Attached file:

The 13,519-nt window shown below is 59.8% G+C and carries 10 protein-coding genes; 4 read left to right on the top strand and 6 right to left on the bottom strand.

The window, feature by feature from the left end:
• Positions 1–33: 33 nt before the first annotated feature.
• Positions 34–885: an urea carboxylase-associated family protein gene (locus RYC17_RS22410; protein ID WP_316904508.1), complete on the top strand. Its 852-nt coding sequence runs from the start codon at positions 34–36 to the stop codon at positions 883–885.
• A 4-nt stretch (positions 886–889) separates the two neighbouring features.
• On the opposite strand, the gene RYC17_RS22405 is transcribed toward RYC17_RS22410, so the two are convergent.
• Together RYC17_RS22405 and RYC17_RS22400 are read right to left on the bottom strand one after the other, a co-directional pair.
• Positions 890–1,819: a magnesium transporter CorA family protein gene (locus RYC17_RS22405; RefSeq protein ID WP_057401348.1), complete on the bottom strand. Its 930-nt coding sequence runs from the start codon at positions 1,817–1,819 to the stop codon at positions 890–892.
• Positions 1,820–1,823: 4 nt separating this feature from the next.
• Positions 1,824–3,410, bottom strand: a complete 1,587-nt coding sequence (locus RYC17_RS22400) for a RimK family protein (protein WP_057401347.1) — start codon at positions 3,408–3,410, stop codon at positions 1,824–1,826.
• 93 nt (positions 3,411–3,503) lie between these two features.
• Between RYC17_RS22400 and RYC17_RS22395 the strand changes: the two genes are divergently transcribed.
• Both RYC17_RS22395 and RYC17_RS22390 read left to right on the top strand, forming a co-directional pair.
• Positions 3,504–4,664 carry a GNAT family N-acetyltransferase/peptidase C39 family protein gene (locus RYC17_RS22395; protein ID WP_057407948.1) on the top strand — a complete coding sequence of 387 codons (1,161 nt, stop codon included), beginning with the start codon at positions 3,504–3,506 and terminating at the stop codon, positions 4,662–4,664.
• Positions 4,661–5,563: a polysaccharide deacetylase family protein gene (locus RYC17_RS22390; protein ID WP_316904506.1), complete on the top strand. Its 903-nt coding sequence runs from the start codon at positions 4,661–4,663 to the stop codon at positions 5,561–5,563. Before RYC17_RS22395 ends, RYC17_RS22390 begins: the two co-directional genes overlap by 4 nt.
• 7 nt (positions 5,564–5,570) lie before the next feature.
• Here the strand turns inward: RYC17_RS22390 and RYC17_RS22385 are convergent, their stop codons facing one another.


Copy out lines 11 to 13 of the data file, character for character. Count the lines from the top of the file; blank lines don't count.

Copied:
• 93 nt (positions 3,411–3,503) lie between these two features.
• Between RYC17_RS22400 and RYC17_RS22395 the strand changes: the two genes are divergently transcribed.
• Both RYC17_RS22395 and RYC17_RS22390 read left to right on the top strand, forming a co-directional pair.